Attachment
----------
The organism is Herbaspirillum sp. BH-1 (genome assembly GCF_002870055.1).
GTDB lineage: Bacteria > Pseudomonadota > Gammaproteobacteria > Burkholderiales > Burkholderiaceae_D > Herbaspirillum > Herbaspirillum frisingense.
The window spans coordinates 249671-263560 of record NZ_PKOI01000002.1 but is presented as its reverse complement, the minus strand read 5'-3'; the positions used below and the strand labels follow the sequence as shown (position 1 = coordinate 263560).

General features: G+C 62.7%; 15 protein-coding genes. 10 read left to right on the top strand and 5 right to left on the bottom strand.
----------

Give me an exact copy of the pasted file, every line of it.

The organism is Herbaspirillum sp. BH-1 (genome assembly GCF_002870055.1).
GTDB lineage: Bacteria > Pseudomonadota > Gammaproteobacteria > Burkholderiales > Burkholderiaceae_D > Herbaspirillum > Herbaspirillum frisingense.
The window spans coordinates 249671-263560 of record NZ_PKOI01000002.1 but is presented as its reverse complement, the minus strand read 5'-3'; the positions used below and the strand labels follow the sequence as shown (position 1 = coordinate 263560).

General features: G+C 62.7%; 15 protein-coding genes. 10 read left to right on the top strand and 5 right to left on the bottom strand.